Worship Wars7: Guitars & The Sound of Music, part2

Posted on January 11, 2008. Filed under: Bi-vocational Ministry, Worship Wars |

Friday, January 11, 2008–These are the stories of my efforts to serve the Lord in a small, elderly, traditional, Southern Baptist Church as a bi-vocational minister, 1992-2007. I am calling this particular series of posts “Worship Wars” because most of the interesting and important things that went wrong, and went well, revolved around how we worshiped God. When people care deeply about something, there can be a tendency to get fightin’ mad if something tries to attack or change that which you care about. Additionally, the things I experienced at our church were quite common at all the other churches like ours. Something was going on in our culture that was affecting hundreds, even thousands of churches. These blogs obviously have a negative strain to them, but I am leaving out names except for some first names when it involves positive things or situations. And even though there are some negative things discussed here, my goal is redemptive. I and my family went through a lot and I am now trying to process this in a positive manner. I do have a goal of trying to help any other ministers out there in the blogosphere who may be facing some similar issues.

In my last posting I began discussing some of the issues surrounding music and musicians; I will continue that theme today. I have stated elsewhere in this blog that as a traditional church, the only musical instruments that were allowed or appreciated were the piano and organ. Last time I discussed in some detail the story of Bob, our longtime accompanist. Today we will look at some other misadventures in the realm of music.

One of the key things that the 1960’s brought into the church was a desire for music that would reach the Baby Boom generation. With the advent of the rock and roll era, and the growth of folk music as well, the guitar became the main instrument in our culture. There is nothing inherently evil or wrong with the guitar. You can certainly make the case that the biblical lyre was in some ways the ancient equivalent to the guitar. David was essentially a guitarist in the folk music tradition of his day and culture.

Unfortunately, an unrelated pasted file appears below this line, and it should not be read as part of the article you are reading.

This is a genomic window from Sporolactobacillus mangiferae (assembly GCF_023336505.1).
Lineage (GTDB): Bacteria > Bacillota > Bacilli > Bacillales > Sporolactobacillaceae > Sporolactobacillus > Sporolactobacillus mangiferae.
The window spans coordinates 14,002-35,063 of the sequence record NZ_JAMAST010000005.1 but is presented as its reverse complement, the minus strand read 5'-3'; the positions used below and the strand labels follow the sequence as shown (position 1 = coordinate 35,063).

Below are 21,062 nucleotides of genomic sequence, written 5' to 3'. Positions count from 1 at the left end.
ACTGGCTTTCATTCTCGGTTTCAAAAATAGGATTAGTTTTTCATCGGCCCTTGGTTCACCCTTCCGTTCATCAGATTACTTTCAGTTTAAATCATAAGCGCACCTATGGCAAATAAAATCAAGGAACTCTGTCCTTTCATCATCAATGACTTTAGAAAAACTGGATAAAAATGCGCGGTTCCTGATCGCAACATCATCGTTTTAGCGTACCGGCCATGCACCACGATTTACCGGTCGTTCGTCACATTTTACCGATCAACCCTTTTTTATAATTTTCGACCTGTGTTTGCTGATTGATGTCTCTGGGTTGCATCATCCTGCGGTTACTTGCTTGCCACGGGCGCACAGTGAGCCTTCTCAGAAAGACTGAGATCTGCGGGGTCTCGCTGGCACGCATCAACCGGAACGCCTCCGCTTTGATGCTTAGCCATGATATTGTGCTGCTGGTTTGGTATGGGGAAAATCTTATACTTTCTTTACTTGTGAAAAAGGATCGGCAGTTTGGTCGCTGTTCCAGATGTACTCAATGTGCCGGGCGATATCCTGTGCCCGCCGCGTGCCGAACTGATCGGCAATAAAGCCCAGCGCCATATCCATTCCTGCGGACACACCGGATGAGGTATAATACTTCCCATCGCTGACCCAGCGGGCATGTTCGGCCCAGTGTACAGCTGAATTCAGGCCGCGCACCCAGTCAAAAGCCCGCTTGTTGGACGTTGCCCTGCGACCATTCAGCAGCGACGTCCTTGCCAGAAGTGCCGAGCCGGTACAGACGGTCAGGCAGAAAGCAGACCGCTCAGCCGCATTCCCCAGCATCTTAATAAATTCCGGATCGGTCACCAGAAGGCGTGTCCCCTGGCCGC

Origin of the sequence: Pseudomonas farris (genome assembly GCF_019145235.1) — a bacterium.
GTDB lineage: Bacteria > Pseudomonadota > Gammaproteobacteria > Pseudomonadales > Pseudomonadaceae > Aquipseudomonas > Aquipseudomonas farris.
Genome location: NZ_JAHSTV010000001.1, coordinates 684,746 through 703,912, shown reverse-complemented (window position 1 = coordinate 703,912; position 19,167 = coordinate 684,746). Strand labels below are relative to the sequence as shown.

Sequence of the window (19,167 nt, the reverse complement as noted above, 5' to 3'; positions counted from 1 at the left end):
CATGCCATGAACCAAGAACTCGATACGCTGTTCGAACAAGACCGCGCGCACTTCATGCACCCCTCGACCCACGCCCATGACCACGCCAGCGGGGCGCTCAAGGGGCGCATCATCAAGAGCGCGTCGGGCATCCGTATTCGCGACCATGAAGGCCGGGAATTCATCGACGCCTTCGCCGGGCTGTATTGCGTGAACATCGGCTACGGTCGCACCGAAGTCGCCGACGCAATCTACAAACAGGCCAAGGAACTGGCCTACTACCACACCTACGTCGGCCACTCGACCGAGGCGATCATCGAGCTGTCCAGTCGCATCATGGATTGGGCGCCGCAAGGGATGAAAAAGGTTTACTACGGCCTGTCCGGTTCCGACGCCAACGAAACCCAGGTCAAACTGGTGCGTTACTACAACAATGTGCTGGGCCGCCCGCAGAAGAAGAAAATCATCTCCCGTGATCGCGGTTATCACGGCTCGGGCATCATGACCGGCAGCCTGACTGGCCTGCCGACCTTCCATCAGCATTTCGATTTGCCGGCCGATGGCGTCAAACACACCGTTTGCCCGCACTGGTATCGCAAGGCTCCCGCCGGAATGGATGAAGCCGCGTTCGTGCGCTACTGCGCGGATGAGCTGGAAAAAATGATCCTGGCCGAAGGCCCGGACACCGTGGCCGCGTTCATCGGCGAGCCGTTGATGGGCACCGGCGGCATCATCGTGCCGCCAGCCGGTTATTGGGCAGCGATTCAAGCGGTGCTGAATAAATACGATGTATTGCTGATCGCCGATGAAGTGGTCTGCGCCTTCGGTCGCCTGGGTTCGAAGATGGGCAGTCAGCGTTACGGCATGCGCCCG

It is my belief after some study and observation, that churches in the 1960’s-70’s that made the transition musically and allowed guitar music into the worship service, increased their potential to survive the cultural upheaval that the ’60’s and 70’s brought. The churches that did not allow for the guitar, but fought over music instead, failed to make the transition into the post 60’s era and have declined or died. Now the guitar issues were not the only factor that led to the success or failure of a church by any means. Rather, I am saying that the fighting over music was symptomatic of deeper issues in the congregation and revealed other problems. These problems combined in my church, and thousands of others, to lead to death.

The guitar fight occurred in my church before I arrived in ’92, and I have told some of that story already. But my first experience of this antipathy toward the guitar happened in about 1993 after I had been there for over a year. One Sunday morning a man about my age (mid 30’s at that point) visited in the morning service. I introduced myself and he told me that he had grown up in this church and was down here on business for a couple of weeks. As we were talking, one of the deacons and his wife approached and broke out in a big smile, called the visitor by name and hugs were exchanged all around. The older folks of the church loved it when some of the youth from “back in the day” showed up. This deacon inquired of the man’s welfare and of his parents’ health and generally had a great time of fellowship.

After church I spoke with the gentleman again and he stated that he would be back the next Sunday. He then asked me if he could bring his guitar and sing for the church. I asked him about what kind of music he would sing, having been forewarned by many people about what kind of music was appropriate in this church, and he stated that it would not be anything rowdy, it was in the folk tradition, and that he wanted to sing some songs he had written for the Lord. I agreed, seeing how warmly the leading deacon and his wife had received the young man, I thought, “Surely this will be a blessing for these older folks to see one of their ‘kids’ come back home and help lead in worship!” What was I thinking?!